After getting my license down in Defuniak Springs Florida, at this damn funky flight school, I was their only student. I decided to take a much needed break after receiving my license and drive down towards South Florida with no particular place to go. About 10 miles into my trip I felt something was wrong. I was in a car and not a plane. I decided right then and there I was having it. Driving a car and dodging the cops and dealing with red lights, and other gravity-grabbing BS was not for me. That line is in the preface of my book. I presume it’s okay to steal a line from myself every once in a while.
Within a month or so I had my plane. It was going to be a Cessna 150, a great, dependable airplane and one that would fit my budget. My budget couldn’t handle a four-seater. Hell, no one would probably fly with me anyway.

So how much did the plane cost?

Not a lot to most that grew up on Lookout Mountain, but a lot to me. I took out one of those $5,000 dollar loans that you’d get in the form of a check in the mail form your credit card company. I had a little extra laying around. Anyway, I talked them down from $10,500 to $8,500 in the first minute. A straight 20 percent off the top is a given in the aircraft industry. Then he said if you can get here in 48 hours, before I have to sign a tie-down contract, you can have it for $7,500. Deal. But there was a problem, Dave. I was in Chattanooga and the plane was in Scottsdale Arizona. But a deal is a deal. I could of flown. Then I decided to call an old friend to see if he wanted to tag alone. Stephen Dyer, also known as “Doc Lock” from talk radio fame, was an old friend of mine. Lock was involved in a bad car wreck years before. He had some physical issues but was managing his life pretty well by then. I asked him and he foolishly said yes. The trip changed from the point on. I should’ve known better. Ha.

How did you guys get along on the trip?

Like a cat and a rat, some would say after reading the book. But really, we got on fine. Lock is the type guy that you blab around with for a few hours then he’d go silent for a few hours. Not a bad traveling companion. See, Lock didn’t care about dying. He had already died twice in the hospital. Fact. Unfortunately they brought him back, some would say. He had a fused knee and elbow, a slight brain injury and he had a hell of a blind spot. Yes, as he would love to proclaim … ‘I’m legally blind in the state of Alabama.’

Why just in the state of Alabama? (laughs)

I don’t know. Talk to your congressman. I wish on occasions, that he’d been declared a mute in all states. They sport talk guys would not argue with me.

How did you all get out there?

We rented a car to save on plane tickets. Alamo had a 99 dollar a day, unlimited mileage, deal with no drop off fee. They lost their ass on that contract. The engine was glowing red-hot when we arrived in Scottsdale Arizona, with four hours to spare. A little road-worn we were, but we made the deadline, bought the plane and still had enough juice that night to go clubbing into wee hours. We all know pilots and nightclubs go hand and hand, right? At least in my book of rules it does. I think I wrote that rulebook before 1980. Sold only one copy.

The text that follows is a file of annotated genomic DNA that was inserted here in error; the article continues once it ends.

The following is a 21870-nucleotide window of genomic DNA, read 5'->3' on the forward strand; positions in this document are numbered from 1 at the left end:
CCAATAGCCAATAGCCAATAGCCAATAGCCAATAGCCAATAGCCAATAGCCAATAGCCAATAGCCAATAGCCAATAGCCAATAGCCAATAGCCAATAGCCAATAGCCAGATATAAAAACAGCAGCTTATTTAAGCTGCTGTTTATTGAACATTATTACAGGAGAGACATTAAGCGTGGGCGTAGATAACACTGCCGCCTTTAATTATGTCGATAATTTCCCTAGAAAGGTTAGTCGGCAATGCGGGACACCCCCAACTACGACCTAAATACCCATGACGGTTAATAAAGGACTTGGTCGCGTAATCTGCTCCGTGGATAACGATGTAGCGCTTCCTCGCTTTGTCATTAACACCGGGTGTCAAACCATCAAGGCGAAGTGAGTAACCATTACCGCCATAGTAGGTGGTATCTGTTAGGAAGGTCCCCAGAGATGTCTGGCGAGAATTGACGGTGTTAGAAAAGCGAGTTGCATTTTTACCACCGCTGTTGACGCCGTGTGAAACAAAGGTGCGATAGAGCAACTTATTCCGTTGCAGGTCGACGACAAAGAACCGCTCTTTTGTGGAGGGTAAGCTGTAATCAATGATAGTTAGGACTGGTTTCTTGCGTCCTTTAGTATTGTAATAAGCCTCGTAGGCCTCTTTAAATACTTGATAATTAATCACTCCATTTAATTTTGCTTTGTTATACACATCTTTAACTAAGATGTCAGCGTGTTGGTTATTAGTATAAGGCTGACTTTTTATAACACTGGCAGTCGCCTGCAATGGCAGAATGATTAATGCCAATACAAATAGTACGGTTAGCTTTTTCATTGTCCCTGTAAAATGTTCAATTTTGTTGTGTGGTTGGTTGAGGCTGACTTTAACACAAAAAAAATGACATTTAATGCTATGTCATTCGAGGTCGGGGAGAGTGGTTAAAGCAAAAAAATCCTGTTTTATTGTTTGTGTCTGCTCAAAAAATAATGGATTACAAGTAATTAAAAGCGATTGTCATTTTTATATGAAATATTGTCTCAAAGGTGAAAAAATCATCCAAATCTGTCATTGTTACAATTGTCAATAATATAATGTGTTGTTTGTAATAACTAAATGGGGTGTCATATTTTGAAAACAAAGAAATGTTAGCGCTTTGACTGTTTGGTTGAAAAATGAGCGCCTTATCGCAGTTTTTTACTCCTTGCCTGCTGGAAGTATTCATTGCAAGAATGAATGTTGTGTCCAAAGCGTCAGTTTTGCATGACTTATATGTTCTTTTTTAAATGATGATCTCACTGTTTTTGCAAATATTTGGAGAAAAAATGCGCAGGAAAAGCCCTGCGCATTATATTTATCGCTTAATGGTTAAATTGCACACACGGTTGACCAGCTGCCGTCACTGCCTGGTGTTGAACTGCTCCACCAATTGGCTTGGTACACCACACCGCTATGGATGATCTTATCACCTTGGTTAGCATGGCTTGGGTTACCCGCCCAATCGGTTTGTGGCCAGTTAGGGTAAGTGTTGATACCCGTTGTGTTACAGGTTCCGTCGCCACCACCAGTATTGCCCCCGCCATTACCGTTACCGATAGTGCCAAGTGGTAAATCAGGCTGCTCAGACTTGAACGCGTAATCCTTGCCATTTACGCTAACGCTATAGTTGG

So how long was it after the trip that you wrote this book?

15 years.

Why did you decide to write the book?

Boredom maybe. I had written a couple of other short stories and I was fumbling around with this story for a while. Then I just did it. Took about a month.

When did you decide to make an audio book out of it?

That came about a year later. In the middle of the night, in fact. I woke up and a voice – one of many that I talk to regularly said make an audio book. It was done within six months. The book was selling pretty well and the audio book craze was hitting. It was a natural step for a guy that doesn’t know what he’s doing from one day to the next.

Why an audio book?

It’s the perfect length, I think. I knew the book would be about 1 1/2 to 1 3/4 hours long. A perfect commute, stuck in traffic, kind of product. The audio book industry is growing rapidly but is still small compared to paperbacks and ebooks. Ebook sales have really dropped off in the last couple years. It was great while it lasted. Paperbacks and print books are coming back. My sales are pretty evenly spread out across the gamut now.

Did you make the audio book yourself?

No. I wanted someone else to do it. And I couldn’t get Dennis Hooper so I put my project up for bid on ACX. And I heard back immediately from an Amazon Insider. Dave Wright got the job. He sent a sample back within a couple days and I loved it. I’m so glad he did it. He loved the project and did a tremendous job. He had some knowledge of flying and delivered the humorous parts with perfection. He added some interesting sound effects as well. He has a great radio voice and had over 120 audio books under his belt at the time. His deft touch pushed the project quality up a notch. I will always be indebted to him. We have a 4.1 star rating on the audio book. He has a mid-western, Bob Barker, no accent type voice. I didn’t ponder more than three seconds about dropping my southern twang desires for this guy.

Would you say this is sort of a Hunter S. Thompson, Gonzo type story?

Yes. It’s got some of that. I’m proud to say.

How is the book selling?

I’m not getting rich, Dave. But it’s nice to have a little something coming in. Most writers need day jobs, just like most musicians and filmmakers; but I haven’t had to worry about the electric bill for five years, but there’s a lot of other bills to worry about. But I’m finding out more and more … having those other bills aren’t so bad, because Dave, it’s all about the trip, the ride, and the struggle … and not the destination.

– Dave Weinthal
Check out Stacey, I mean Jack’s misadventures here. https://www.audible.com/pd/On-Duct-Tape-and-a-Prayer-Audiobook/B00MWFORKA